Country club prisons just aren’t the same since they started letting the riffraff in, says the Washington Post, describing the cover story in the current American Enterprise Institute magazine, the American. Supposedly, white-collar criminals could formerly do their time in federal prisons “playing tennis with crooked pols, embezzling bankers, book-cooking accountants and other high-class folks,” says the Post. Now, Club Fed admits all kinds of lowlifes. AEI has discovered that white-collar inmates “live alongside the indigent foot soldiers of the drug trade.”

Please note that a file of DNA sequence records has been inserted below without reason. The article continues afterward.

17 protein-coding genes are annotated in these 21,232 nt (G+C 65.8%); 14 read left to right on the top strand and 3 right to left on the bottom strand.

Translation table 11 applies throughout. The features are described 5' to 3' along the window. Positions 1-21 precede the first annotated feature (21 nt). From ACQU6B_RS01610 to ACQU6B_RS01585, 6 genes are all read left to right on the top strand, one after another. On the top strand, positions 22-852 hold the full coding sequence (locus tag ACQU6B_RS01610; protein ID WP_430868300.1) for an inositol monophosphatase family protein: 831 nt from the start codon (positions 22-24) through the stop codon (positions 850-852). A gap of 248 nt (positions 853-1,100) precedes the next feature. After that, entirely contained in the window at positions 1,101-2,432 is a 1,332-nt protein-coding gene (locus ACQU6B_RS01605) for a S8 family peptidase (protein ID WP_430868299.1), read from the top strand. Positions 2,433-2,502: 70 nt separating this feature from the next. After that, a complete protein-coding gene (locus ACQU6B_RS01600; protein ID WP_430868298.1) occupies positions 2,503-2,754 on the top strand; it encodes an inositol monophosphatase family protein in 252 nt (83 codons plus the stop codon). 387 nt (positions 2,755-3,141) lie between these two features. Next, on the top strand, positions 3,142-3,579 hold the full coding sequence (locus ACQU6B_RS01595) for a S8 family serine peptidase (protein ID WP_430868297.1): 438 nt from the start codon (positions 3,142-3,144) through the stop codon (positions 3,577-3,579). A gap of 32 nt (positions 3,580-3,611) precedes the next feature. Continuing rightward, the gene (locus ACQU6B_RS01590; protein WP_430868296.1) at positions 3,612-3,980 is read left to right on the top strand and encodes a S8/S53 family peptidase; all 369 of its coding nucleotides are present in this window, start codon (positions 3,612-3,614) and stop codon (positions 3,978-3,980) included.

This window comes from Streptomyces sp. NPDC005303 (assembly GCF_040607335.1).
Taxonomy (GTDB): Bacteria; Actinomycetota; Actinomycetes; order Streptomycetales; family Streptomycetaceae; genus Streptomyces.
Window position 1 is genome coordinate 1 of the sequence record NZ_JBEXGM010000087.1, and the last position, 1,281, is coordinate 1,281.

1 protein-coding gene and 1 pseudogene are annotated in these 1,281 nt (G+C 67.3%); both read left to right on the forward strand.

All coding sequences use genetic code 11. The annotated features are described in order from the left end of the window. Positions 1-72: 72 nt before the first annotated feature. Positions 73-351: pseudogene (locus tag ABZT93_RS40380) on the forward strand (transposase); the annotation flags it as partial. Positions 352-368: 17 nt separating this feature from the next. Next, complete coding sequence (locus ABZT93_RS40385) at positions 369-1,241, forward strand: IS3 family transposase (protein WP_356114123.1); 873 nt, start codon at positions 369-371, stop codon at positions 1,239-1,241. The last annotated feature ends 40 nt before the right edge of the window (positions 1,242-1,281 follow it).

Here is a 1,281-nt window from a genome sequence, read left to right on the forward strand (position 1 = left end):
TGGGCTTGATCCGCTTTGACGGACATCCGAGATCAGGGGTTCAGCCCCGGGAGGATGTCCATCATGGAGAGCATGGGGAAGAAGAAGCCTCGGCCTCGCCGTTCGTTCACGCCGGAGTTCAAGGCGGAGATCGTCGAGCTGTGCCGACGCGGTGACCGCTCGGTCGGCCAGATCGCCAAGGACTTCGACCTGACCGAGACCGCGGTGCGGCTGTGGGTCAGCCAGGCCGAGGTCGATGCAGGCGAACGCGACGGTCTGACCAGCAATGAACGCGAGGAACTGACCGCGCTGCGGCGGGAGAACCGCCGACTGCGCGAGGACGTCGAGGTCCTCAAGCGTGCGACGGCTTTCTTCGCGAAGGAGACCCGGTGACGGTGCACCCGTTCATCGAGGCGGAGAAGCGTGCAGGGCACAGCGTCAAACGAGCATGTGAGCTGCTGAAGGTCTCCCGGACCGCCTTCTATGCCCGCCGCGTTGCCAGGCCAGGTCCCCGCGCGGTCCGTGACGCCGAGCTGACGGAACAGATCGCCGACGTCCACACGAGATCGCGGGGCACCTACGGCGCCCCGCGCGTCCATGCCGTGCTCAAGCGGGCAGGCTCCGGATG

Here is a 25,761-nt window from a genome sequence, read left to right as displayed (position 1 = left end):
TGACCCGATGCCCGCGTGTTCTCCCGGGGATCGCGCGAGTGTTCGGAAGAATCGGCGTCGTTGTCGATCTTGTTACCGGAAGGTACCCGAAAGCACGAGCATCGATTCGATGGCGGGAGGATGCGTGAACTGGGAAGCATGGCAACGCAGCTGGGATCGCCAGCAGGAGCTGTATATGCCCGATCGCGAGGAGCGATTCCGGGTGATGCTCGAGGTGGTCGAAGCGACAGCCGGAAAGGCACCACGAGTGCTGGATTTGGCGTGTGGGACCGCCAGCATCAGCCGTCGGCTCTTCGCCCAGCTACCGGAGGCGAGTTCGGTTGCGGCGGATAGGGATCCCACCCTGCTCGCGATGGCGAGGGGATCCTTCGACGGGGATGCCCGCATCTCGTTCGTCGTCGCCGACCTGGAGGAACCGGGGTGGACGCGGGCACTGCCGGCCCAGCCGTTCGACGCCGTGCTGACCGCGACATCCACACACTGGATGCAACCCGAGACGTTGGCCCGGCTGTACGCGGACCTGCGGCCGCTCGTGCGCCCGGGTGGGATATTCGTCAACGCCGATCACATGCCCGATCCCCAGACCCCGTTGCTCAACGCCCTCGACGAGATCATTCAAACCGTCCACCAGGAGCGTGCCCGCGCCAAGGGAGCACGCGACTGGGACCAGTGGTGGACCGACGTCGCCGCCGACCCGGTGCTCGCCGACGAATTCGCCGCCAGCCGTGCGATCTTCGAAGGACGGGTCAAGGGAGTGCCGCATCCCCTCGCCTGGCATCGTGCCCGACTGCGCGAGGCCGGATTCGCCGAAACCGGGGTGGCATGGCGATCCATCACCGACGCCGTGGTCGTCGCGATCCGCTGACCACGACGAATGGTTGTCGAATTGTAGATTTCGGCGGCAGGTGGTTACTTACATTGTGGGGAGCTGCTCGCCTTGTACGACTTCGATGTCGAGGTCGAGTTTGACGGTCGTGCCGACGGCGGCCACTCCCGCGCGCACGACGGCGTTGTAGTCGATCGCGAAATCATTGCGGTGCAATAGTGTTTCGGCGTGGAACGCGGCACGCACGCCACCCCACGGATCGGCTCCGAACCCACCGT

Today’s white-collar miscreants must work seven hours a day — sometimes at jobs that are boring and unfulfilling and beneath them. Inmates are forced to wear tacky prison garb instead of their stylish street clothes. Fights sometimes break out as drug dealers hog the communal TV sets and beat you up if you try to change the channel. The American story, which is not available online, reports an advantage to admitting lowlifes into country club prisons: rich inmates can hire poor inmates as maids. “In exchange for fees,” the American says, “such inmates would clean your room, do your laundry or take care of any other small-scale inconvenience.” Money is not allowed in the prisons, so you simply pay your maid a few packs of cigarettes.